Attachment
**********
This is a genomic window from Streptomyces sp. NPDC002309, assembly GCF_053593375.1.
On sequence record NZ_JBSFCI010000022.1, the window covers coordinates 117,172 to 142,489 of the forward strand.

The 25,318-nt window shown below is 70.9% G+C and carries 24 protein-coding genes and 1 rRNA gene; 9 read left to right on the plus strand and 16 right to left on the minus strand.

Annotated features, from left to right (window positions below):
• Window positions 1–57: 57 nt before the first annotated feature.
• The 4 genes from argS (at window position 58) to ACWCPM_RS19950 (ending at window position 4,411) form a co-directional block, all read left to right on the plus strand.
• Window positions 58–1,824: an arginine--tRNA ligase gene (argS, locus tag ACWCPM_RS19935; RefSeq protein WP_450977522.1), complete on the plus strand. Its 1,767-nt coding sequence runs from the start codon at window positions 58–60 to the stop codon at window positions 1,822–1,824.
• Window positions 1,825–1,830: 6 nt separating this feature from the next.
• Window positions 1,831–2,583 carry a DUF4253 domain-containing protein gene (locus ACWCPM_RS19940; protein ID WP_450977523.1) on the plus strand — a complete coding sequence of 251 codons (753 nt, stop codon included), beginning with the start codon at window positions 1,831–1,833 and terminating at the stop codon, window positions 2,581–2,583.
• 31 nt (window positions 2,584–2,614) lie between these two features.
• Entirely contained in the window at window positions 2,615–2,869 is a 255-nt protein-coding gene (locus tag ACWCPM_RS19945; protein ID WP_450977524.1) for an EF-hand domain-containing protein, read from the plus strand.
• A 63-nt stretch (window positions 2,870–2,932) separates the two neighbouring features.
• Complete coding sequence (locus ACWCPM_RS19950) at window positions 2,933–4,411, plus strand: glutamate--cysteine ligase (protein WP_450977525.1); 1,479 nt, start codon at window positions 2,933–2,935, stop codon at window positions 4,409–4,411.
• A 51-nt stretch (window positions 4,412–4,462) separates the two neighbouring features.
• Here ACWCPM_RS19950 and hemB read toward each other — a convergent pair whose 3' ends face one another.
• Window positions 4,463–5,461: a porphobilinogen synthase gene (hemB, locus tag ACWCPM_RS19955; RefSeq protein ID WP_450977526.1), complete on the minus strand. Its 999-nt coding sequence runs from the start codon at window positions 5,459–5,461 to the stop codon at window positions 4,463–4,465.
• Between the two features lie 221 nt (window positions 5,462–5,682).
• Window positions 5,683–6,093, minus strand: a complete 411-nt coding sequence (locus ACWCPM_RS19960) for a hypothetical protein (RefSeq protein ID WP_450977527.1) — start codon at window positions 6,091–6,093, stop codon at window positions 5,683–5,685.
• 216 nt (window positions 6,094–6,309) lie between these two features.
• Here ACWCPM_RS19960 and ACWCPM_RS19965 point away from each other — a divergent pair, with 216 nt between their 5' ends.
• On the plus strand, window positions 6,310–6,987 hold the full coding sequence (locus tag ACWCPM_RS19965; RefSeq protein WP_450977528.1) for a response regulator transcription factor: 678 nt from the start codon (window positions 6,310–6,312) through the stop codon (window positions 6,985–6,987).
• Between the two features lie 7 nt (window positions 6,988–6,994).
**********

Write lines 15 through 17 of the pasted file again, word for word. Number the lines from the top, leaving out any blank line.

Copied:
• Here ACWCPM_RS19950 and hemB read toward each other — a convergent pair whose 3' ends face one another.
• Window positions 4,463–5,461: a porphobilinogen synthase gene (hemB, locus tag ACWCPM_RS19955; RefSeq protein ID WP_450977526.1), complete on the minus strand. Its 999-nt coding sequence runs from the start codon at window positions 5,459–5,461 to the stop codon at window positions 4,463–4,465.
• Between the two features lie 221 nt (window positions 5,462–5,682).